I currently have about 1,589 ideas running around my brain, but none of them taking shape of a cohesive post. But I have a bunch of random things we would talk about if we were sitting down together over a cup of chai with an extra shot of espresso. Madame Zeroni, the dog, would be begging for crumbs from something loaf-like I have baked for you. We would get comfy on the couch, or better yet in the rocking chairs that are around my fire. We won’t have a fire burning much longer, the days are getting warmer. So, let’s enjoy these last few while we can, getting cozy and talking about books, music, prayers, the deep things on your heart and mine, and the dumbass things people say. Let’s catch up and spill the tea while sipping our tea in gratitude that here we are over the halfway point of Lent. We have met Jesus along the way…and heard his gospel being proclaimed to the ruins of our hearts.
What I’m Reading:
- The Devil and Bella Dodd, by Mary Nicholas and Paul Kengor (Very fascinating. Very sobering. Not a difficult read though.)
- The Drama of the Gifted Child, by Alice Miller (A sweet gift from a friend. I am trying to be open-minded. So far not digging it, but also not throwing the baby out with the bathwater. If you’ve read it, tell me what you liked about it.)
- The Old Testament, particularly books of history. (This is what I am reading aloud to the children in the mornings. Their reactions to these very shocking stories is amazing and I love them so much.)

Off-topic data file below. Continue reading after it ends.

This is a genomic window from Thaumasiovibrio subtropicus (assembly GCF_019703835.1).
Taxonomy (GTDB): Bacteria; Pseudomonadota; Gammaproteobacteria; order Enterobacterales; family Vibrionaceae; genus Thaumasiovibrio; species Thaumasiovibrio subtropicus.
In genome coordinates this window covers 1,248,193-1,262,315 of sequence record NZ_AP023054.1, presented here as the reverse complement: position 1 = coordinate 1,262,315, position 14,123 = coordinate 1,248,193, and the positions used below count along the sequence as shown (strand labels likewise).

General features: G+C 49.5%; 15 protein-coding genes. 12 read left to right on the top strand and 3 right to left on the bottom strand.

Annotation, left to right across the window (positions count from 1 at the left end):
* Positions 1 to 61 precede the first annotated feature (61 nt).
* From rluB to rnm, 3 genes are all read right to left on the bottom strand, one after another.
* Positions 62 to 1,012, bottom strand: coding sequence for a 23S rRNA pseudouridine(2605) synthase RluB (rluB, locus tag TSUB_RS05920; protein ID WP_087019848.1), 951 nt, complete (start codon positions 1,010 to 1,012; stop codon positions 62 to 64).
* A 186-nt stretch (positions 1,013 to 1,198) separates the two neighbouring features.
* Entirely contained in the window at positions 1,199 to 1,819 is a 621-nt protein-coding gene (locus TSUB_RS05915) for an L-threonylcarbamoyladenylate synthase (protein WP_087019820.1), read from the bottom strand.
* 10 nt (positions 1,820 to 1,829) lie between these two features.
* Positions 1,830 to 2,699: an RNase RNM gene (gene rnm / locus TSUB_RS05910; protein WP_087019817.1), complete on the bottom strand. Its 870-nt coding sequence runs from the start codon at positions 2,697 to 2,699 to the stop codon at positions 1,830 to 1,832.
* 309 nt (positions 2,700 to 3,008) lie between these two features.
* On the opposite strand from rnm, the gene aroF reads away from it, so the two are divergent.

- The Princess and the Goblins and The Princess and Curdie (These are our read aloud for evenings. I adore George MacDonald’s imagination so much.)
What’s On the Speaker:
- Into The Lantern Waste, by Sarah Sparks (It’s a whole album inspired by the Chronicle of Narnia. It is really lovely. I cannot get enough.)
- Fight (A playlist I keep building to remind myself to keep fighting the good fight…and that sometimes that means things get messy. When I feel intimidated by bullies, this is my “Don’t fuck with me” playlist. Try it.)
What I’m Praying:
- I have resumed the Chotki, which I fell out of the habit of praying. But a new one in pocket means the stream of petitions for mercy does not end.
- The kids and I have been working on memorizing The Morning Offering and making that a regular habit each morning. It’s just too easy to fall out of bed and then just start working before dedicating the day to something bigger, deeper, kinder, better, more tender, more loving that just checking things off the list. Therefore, “O’ Jesus, through the Immaculate Heart of Mary, I offer you my prayers, works, joys, and sufferings of this day, for all the intentions of your Sacred Heart, in union with the Holy Sacrifice of the Mass throughout the world, for the salvation of souls, the reparation of sins, the reunion of all Christians, and in particular for the intentions of the Holy Father this month, Amen.” (I just typed that from memory. How did I do?)